While not impossible, it is somewhat rare for a musical to win the Oscar for Best Picture. In fact, in the 85 years that the statuette has been given out, only ten films have won the distinction of being the best of the year. That’s a mere 11%. Of course, if we look back to the “golden age” of the Hollywood musical, we’ll find that half of these ten musical Best Pictures were made in a single decade spanning from 1958 (and Gigi) to 1968 (with Oliver!), which includes a back-to-back win with My Fair Lady (1964) and The Sound of Music (1965). Needless to say, since the end of this decade of musicals, we have rarely seen them take the top award, despite the fact that musicals are occasionally nominated. This week’s two films look at the most recent winner and one of the winners in the “decade of musicals”.
Length: 113 minutes / 1.88 hours
Even though there seem to be more and more categories each year, the fact that a single film can garner 13 nominations is still somewhat of an impressive feat. Now, whether or not the film can win all of these nominations and sweep the Oscars is the more impressive bit, but six wins, including Best Picture, is still very good. And yet, what’s more impressive about Chicago is that it had been 34 years since a musical had won Best Picture, a distinction that marked the end of the Hollywood musical era in 1968. Of course, as was the case with many of its musical predecessors, Chicago was based off of a theatrical musical that did well on Broadway before heading to the big screen. Perhaps the fact that the musical has been tried on the stage first is what allows it to do well as a movie.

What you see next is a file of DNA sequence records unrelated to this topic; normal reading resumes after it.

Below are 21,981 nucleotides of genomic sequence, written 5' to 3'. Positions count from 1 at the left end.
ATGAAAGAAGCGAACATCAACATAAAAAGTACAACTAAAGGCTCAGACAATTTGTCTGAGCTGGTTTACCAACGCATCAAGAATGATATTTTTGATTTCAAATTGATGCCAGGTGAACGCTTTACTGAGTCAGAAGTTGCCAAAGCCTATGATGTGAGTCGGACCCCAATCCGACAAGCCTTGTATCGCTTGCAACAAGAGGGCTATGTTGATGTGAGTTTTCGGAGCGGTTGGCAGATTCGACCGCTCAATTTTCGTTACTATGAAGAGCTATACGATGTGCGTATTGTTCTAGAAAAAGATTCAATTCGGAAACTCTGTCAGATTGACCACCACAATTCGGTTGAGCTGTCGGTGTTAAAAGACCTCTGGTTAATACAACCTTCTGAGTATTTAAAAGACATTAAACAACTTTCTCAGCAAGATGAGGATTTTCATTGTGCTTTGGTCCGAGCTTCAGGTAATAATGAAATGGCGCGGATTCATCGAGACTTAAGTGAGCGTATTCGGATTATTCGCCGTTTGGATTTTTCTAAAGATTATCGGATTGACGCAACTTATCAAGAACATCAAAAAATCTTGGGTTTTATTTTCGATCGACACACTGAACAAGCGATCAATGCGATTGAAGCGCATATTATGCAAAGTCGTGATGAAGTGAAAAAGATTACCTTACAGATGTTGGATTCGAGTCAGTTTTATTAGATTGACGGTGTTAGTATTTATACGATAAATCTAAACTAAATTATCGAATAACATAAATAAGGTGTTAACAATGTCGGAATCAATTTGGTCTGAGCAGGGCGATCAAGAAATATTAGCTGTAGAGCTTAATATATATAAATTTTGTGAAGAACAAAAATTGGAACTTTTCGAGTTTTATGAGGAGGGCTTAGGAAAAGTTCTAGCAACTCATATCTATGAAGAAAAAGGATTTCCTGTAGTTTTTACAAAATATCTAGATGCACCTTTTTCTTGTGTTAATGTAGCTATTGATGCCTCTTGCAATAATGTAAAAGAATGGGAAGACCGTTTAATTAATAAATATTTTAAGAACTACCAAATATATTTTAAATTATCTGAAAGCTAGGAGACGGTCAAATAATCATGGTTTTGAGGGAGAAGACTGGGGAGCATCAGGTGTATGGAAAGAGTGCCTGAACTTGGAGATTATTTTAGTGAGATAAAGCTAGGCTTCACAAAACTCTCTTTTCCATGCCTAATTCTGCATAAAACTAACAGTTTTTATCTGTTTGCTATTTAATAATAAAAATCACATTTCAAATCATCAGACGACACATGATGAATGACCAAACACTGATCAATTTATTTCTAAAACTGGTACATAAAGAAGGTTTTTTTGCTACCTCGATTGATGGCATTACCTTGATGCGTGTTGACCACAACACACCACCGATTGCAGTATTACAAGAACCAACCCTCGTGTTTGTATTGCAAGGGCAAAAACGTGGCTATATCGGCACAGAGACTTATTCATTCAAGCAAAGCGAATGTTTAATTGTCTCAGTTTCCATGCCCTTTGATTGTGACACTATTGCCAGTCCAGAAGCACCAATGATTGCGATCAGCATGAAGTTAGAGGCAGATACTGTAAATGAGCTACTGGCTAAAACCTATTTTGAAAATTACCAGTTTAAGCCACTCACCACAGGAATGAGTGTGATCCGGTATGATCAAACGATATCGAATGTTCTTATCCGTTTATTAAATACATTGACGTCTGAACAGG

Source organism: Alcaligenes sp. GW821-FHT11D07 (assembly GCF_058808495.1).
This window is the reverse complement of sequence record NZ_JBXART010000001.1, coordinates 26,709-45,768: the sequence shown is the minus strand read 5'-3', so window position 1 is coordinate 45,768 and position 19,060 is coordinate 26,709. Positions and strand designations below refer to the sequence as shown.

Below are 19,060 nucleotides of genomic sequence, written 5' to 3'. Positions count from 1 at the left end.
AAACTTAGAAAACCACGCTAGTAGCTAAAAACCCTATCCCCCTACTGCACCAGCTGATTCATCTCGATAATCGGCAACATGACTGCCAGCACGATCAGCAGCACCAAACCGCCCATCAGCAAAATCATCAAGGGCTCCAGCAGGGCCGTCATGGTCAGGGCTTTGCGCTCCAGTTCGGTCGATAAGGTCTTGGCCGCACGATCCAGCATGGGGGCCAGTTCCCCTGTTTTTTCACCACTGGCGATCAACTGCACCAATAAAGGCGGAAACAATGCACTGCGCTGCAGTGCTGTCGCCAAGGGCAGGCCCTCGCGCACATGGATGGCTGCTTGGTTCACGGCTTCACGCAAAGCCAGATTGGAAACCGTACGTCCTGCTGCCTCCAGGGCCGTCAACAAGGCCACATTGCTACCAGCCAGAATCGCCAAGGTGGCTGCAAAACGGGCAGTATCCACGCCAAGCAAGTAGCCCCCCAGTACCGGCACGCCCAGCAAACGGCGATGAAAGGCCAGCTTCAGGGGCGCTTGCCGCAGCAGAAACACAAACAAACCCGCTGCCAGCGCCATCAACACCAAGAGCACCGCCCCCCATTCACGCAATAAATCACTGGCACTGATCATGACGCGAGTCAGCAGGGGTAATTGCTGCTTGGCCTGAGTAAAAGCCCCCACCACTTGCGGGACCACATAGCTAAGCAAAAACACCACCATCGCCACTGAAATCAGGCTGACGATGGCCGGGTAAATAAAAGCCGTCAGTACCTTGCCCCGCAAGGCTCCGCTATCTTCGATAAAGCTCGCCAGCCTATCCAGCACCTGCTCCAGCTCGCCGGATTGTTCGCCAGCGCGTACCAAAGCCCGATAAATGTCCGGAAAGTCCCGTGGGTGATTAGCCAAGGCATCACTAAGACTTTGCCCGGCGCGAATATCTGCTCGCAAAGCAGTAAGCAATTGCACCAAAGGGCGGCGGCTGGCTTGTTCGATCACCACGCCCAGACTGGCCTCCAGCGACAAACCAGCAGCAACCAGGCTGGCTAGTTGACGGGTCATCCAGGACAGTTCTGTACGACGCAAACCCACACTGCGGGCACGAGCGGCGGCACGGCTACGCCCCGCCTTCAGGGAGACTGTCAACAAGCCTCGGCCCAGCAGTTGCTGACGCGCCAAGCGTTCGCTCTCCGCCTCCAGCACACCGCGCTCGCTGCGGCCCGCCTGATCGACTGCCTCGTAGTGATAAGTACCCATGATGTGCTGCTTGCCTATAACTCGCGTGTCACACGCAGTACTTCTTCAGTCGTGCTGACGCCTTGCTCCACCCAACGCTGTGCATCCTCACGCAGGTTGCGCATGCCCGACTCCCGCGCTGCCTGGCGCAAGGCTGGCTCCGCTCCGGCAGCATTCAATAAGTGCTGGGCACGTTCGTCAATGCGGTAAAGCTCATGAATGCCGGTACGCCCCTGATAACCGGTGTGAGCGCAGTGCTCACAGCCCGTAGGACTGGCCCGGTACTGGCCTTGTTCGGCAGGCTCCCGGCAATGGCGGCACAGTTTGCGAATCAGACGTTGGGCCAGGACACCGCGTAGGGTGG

What’s nice about film over the stage is that there are certain limitations to live theatre. While I have seen many impressive set changes, it is still much easier to film two separate scenes and splice them together in post production. In Chicago, the musical numbers are often offset from the reality of the actors in order to show a sharp distinction between the two. After all, life in prison isn’t all it’s cracked up to be, especially if you’re a woman. While Roxie Hart (Renée Zellweger) and Velma Kelly (Catherine Zeta-Jones) are trying to get out of prison for murder, they’re also trying to get in and stay in the limelight, respectively. Media attention is high for these two until Kitty Baxter (Lucy Liu) enters the prison system with a triple homicide on her record. What will they do to direct the attention back to themselves?
West Side Story
Rating: Not Rated
Length: 152 minutes / 2.53 hours
Even though Chicago holds the most nominations for a musical at the Academy Awards, West Side Story holds the record for most wins with ten (it was nominated for 11 awards). Only three other films have earned more Oscars than West Side Story, albeit they were not musicals. This is perhaps why this film has been placed as high as #41 on the American Film Institute’s top 100 lists. Of course, as is the case with many musicals, the settings of the film version feel much more realistic than their Broadway counterparts. Now, whether or not gangs would sing and dance in the streets of New York City is up to interpretation; but needless to say, there’s a level of realism attained through the scale of such a production that cannot be reproduced on the stage. After all, in the era of Hollywood musicals, they really knew what they were doing.
Racial gang warfare in Manhattan is the backdrop for this adaptation of Shakespeare’s Romeo and Juliet. While Tony (Richard Beymer) helped found the gang known as the Jets, he has since removed himself from the gang and now works in a local store. The main rival of the Jets is the Sharks; a group of Puerto Rican immigrants headed by Bernardo (George Chakiris), whose sister Maria (Natalie Wood) runs into Tony at a dance. When the two meet, it’s love at first sight and soon they’re going against the social norms and the resistance of their respective gangs in order to keep their love alive. Even though they get married in secret, the animosity between the two gangs grows until a full-on brawl is called in order to settle the score. Tony gets entangled in the fight and in an attempt to stop the violence just makes things worse. Can Tony and Maria ever be together happily ever after?
2 sum it up: 2 films, 2 musical masterpieces